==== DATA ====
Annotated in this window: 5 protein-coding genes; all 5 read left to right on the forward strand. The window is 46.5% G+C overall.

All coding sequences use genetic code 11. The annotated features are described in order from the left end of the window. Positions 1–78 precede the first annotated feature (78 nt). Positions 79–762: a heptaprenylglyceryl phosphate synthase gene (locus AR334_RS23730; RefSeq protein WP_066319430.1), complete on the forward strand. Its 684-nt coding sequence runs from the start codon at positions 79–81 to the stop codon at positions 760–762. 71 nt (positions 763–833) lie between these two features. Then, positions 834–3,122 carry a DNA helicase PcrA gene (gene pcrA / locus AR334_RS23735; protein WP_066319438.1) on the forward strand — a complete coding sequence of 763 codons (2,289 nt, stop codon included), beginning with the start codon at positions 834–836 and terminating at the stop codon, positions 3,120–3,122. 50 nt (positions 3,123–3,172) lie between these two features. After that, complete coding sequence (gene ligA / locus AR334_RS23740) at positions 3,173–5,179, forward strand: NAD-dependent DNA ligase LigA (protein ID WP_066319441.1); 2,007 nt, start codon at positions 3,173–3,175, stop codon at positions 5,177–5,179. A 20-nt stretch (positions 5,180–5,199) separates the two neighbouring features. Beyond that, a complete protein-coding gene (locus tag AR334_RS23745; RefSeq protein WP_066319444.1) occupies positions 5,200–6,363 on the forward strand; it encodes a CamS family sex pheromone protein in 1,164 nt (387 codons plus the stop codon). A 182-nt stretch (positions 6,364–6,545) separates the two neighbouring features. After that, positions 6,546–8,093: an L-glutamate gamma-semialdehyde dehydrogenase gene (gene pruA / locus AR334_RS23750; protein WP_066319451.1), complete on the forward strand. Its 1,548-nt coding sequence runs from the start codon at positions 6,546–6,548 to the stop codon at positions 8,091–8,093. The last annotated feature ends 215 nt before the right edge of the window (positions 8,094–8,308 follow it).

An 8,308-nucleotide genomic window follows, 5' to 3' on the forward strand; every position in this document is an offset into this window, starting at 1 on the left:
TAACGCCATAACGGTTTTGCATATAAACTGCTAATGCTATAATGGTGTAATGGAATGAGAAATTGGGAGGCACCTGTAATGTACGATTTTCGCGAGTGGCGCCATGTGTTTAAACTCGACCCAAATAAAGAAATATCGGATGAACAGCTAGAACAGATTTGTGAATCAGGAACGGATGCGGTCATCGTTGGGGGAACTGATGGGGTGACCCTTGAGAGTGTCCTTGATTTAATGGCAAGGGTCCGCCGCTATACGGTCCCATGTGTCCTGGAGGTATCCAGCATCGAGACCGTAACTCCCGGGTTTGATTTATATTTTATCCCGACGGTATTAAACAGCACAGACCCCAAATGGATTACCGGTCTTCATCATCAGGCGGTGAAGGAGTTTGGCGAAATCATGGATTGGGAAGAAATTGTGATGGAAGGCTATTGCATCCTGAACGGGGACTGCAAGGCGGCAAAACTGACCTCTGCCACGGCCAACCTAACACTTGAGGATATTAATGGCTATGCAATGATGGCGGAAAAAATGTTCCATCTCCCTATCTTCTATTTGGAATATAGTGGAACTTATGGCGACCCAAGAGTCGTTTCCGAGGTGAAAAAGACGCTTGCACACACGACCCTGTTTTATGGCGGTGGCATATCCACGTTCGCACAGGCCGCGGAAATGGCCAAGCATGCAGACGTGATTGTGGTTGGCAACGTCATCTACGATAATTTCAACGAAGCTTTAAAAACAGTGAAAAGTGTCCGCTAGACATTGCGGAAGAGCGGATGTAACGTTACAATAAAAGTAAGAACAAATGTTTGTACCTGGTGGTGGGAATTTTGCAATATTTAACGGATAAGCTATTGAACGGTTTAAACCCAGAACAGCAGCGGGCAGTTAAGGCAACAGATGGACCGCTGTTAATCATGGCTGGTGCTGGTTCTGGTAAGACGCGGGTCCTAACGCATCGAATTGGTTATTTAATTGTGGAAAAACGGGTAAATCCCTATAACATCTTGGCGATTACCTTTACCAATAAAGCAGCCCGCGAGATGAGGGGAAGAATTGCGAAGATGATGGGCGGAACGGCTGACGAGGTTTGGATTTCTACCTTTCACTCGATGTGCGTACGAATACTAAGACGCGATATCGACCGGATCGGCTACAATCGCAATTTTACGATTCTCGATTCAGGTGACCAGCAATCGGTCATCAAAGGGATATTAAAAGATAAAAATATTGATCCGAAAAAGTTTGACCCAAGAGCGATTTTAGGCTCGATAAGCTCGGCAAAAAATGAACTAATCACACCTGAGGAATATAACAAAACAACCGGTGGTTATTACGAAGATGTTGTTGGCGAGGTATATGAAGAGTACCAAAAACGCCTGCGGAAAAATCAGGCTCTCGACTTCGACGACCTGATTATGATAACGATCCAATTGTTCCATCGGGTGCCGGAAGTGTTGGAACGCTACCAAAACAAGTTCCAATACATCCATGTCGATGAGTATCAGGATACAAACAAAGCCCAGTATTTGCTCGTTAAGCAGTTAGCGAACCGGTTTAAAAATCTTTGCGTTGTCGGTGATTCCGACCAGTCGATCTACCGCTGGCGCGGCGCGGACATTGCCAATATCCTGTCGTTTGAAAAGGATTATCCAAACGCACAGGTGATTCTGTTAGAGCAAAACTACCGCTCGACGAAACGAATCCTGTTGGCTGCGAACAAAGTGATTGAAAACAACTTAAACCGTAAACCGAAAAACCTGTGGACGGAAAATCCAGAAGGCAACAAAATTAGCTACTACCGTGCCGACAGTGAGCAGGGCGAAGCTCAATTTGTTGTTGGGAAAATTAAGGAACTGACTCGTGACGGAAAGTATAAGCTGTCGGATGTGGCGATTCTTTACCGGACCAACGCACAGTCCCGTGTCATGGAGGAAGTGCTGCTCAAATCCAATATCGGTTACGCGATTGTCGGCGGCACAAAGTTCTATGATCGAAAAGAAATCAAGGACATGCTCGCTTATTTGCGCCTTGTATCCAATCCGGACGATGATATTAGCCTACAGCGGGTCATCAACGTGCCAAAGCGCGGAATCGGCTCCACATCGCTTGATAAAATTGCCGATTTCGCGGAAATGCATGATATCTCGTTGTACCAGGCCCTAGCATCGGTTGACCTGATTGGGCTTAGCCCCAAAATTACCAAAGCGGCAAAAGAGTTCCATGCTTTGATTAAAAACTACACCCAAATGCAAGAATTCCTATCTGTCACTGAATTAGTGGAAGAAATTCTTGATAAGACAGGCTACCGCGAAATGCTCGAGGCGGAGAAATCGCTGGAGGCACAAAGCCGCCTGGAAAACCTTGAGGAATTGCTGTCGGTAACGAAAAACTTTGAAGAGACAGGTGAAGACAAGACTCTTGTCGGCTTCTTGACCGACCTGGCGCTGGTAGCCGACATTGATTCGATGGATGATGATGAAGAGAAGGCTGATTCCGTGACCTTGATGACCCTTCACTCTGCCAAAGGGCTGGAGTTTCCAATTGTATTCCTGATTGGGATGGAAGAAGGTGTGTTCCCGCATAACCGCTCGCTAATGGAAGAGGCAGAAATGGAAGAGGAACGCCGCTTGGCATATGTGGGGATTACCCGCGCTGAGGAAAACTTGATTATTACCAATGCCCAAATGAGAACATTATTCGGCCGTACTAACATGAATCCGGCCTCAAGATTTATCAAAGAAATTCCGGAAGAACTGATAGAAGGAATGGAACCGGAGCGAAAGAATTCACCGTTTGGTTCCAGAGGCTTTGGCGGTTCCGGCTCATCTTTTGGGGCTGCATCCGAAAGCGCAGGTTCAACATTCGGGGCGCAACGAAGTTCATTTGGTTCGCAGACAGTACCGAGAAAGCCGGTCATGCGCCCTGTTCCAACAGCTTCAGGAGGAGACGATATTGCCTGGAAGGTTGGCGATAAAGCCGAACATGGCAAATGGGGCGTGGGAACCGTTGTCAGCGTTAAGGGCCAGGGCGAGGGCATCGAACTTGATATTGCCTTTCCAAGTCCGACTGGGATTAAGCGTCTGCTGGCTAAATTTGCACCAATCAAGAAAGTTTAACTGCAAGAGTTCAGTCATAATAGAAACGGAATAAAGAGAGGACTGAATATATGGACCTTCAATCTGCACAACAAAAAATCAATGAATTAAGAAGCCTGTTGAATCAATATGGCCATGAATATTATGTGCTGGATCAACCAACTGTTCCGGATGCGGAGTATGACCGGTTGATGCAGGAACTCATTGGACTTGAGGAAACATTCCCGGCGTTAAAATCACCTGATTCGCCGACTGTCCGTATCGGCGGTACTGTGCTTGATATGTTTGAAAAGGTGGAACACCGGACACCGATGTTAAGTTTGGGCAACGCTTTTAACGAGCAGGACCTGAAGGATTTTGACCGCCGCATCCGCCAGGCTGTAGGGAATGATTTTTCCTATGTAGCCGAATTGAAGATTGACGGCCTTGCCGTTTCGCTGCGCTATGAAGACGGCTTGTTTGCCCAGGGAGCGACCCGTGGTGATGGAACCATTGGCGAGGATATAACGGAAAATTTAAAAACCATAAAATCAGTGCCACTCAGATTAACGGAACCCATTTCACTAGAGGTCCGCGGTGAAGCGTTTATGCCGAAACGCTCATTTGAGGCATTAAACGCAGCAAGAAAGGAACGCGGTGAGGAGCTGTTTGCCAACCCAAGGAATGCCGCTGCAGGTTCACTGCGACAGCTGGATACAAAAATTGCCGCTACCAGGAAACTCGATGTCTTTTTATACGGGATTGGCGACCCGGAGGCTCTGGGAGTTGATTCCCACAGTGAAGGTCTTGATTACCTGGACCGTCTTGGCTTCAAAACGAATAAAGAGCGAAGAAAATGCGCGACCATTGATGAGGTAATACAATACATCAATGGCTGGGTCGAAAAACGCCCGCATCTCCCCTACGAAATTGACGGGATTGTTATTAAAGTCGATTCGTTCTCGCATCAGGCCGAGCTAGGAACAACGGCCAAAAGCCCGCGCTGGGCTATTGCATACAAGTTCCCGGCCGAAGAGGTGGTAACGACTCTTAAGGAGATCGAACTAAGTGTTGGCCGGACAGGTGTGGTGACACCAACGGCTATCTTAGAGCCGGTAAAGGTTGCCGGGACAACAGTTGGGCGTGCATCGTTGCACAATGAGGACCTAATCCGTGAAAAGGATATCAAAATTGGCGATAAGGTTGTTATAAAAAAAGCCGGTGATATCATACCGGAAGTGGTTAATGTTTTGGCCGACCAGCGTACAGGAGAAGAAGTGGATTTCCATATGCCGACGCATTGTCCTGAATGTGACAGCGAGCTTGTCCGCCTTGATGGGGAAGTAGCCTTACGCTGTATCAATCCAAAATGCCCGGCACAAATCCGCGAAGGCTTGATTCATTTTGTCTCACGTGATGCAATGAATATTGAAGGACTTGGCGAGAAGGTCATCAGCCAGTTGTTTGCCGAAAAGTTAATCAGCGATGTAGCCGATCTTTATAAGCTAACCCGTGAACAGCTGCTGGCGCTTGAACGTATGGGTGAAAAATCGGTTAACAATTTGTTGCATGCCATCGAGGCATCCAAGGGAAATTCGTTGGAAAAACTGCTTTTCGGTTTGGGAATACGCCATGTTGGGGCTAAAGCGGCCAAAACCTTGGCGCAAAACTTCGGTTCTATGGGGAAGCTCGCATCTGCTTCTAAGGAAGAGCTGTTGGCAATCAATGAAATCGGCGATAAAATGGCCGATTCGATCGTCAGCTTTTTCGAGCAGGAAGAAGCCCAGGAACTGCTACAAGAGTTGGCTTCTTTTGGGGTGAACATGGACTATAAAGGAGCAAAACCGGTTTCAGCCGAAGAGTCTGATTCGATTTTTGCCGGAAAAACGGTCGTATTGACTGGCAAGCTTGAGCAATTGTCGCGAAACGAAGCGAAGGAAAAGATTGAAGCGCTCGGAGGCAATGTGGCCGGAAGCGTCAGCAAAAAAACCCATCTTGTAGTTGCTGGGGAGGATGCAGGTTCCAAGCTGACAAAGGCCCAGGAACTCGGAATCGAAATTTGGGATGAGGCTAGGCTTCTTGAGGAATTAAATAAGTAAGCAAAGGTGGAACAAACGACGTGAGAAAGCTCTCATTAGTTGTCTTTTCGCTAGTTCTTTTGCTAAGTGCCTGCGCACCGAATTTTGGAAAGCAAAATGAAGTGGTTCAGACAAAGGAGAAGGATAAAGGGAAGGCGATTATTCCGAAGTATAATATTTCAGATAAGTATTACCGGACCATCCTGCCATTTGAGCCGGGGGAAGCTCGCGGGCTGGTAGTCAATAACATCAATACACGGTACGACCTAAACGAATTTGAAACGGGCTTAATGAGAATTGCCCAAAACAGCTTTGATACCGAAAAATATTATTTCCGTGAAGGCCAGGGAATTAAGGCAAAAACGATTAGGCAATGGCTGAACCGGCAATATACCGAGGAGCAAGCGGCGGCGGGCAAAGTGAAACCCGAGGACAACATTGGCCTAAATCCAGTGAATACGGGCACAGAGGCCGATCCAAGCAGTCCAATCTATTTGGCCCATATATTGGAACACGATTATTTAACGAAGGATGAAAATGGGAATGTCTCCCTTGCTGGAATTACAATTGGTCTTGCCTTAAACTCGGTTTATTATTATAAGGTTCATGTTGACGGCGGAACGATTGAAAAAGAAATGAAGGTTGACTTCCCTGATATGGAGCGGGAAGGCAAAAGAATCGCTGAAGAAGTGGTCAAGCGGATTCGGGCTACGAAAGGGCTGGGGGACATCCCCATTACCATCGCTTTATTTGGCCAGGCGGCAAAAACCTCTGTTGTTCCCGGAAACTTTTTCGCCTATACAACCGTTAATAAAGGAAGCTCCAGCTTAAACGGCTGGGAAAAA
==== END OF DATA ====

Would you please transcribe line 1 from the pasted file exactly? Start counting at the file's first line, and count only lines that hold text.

Annotated in this window: 5 protein-coding genes; all 5 read left to right on the forward strand. The window is 46.5% G+C overall.